We encountered the difference in social infrastructure, when Thomas was invited to do a lecture at UTS, University of Technology Sydney. The lecture was about “co-housing”, which he naturally perceived as “Bofællesskaber” – a unique Danish housing style where people choose to live together and share their everyday life including meals and shared facilities. Only a few days before the lecture did he figure out that co-housing in Australia typically means “Andelsbolig foreninger” – a way of living not perceived specifically as collaborative in the Danish context. Such realizations have been key in transforming our engagement processes in Australia, particularly while engaging with citizens in the local context.

Top-down Introduction to Participatory Design

Living in Sydney, one begins to appreciate how things are structurally different. For example, the 3 layer government framework takes a bit of time to comprehend, with the national level handling some things, the state level others and finally the small councils, all of which typically hold different social and political agendas. We have the opportunity to act as mediators between these different government groups, through creating a common language using our engagement processes. Bridging the gap through such practices paves the road for the recognition of co-creation in Australia.

Co-creation and participatory design are still up and coming constructs in the Australian context and our practices suggest a significant paradigm shift, which begins by bringing everyone to the table.

Australian Culture and the Connection to the Land

In Sydney, an urban jungle compared to any Danish city, one doesn’t immediately notice the connection to nature that permeates the Aussi culture. But for every local, nature is an integrated part of their everyday lives, whether it’s long hikes (Bushwalks), surfing, climbing or just enjoying the amazing reservoir of unspoiled nature “just outside” the city. The warm climate calls for a laid back life-style where BBQ’s and long days at the beach are an essential part of life.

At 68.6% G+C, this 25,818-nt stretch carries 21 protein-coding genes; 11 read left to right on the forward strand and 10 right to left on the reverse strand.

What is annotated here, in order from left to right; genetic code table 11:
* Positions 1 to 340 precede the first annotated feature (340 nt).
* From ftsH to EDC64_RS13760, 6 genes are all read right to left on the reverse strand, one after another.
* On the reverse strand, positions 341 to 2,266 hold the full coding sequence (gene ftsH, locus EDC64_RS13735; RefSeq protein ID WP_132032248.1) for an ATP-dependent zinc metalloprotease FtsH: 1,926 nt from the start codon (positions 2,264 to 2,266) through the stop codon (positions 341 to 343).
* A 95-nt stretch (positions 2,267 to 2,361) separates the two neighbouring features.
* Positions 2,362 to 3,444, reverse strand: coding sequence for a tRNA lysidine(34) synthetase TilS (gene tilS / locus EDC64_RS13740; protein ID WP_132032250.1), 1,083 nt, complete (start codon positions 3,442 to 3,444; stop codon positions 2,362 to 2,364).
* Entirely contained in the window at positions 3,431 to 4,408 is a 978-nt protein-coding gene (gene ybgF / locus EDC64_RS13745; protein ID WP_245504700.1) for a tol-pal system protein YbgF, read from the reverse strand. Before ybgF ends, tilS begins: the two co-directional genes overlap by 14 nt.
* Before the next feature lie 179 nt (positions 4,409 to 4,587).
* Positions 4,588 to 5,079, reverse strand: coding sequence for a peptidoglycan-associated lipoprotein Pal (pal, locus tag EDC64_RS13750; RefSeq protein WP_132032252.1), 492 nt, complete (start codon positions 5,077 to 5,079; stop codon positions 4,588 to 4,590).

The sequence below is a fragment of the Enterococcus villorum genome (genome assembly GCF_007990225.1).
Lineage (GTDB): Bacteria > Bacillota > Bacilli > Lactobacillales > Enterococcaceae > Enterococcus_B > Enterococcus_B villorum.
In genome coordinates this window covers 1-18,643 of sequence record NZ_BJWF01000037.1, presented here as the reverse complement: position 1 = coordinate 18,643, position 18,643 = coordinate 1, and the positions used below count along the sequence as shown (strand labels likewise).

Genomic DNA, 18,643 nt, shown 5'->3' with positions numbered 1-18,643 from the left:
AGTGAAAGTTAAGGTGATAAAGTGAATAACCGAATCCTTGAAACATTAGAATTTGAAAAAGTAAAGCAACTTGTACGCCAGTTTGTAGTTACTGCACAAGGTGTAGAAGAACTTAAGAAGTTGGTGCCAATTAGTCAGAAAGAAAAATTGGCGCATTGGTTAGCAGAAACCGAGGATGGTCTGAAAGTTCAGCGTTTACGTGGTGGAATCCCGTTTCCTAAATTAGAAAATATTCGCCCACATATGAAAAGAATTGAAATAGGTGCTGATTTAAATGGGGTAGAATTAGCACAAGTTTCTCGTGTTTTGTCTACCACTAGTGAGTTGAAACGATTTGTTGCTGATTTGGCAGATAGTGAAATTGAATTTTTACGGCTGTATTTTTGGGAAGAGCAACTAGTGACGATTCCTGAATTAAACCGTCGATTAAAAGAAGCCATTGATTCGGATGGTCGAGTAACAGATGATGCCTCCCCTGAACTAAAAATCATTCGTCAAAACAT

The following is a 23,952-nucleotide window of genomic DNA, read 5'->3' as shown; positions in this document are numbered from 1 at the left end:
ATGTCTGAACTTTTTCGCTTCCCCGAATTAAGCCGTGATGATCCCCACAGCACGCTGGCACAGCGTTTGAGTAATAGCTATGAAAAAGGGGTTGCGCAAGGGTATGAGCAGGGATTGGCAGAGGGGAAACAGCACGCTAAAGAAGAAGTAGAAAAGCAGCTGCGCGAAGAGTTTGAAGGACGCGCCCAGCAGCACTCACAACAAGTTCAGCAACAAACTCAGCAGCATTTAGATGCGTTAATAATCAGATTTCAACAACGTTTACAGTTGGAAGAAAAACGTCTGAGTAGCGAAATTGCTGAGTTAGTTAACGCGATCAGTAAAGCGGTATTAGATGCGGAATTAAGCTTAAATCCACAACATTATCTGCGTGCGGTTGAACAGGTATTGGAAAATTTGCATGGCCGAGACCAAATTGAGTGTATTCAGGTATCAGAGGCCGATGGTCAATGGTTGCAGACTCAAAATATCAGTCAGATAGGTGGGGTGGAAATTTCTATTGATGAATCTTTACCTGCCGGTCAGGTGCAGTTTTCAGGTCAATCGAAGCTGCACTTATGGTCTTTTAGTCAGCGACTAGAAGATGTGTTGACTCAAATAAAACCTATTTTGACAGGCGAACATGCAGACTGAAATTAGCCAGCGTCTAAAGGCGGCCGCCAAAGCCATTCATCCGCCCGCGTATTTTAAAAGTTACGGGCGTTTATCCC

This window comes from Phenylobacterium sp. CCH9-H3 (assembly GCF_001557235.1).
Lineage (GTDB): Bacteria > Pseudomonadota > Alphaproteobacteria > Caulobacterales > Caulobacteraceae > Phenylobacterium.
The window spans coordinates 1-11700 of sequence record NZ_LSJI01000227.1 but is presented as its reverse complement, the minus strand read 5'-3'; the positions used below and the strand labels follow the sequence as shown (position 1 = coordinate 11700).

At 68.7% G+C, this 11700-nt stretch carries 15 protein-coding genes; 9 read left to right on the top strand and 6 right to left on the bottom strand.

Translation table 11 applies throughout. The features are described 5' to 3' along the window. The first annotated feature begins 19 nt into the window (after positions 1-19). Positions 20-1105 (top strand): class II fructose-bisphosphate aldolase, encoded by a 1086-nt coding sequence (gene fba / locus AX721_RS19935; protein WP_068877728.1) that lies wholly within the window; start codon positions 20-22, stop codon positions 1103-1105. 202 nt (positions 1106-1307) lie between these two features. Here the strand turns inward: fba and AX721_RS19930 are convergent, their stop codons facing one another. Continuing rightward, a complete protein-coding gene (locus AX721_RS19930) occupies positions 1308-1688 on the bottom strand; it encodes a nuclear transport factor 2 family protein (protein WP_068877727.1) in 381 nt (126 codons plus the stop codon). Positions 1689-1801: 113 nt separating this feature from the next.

One thing that has been exciting to experience is the Australian “rediscovery” of the Aboriginal culture, which for so long has been suppressed and marginalized. It’s inspiring to see how appreciating the traditional and rich Aboriginal culture is becoming the norm all over Australia. For instance, it’s quite common for a meeting or even a rugby game to commence with a “Welcome to Country”, a kind of formal, almost prayer-like, song that signifies respect for the original tribes inhabiting the land “past, present and future”.

Reflecting back on one of our latest projects with outdoor education, the Aboriginal people have been using the outdoors as a classroom for thousands of years, using sheer rock as blackboards. Also their understanding of knowledge as a part of the context, relates back to our locally driven practices. Stories can only truly be told and experienced in the places they occur(ed). This is indeed a revelation to contemplate about and one that forces us to reconsider commonly accepted concepts, such as our learning environments. This is a call to take concepts such as “local heritage” or “community memories” more seriously and create historically conscious design, through stories we can only learn by involving the local people in our processes.

Summer is coming

From the AU-office we wish happy holidays to all our friends, collaborators and partners all over the Sunburnt Land and in New Zealand. Also, as surprising it is for the people back in the cold north, we wish everyone a happy summer break. We’re looking forward to many new adventures in 2018.

No worries and see you later!

Arki_lab, Australia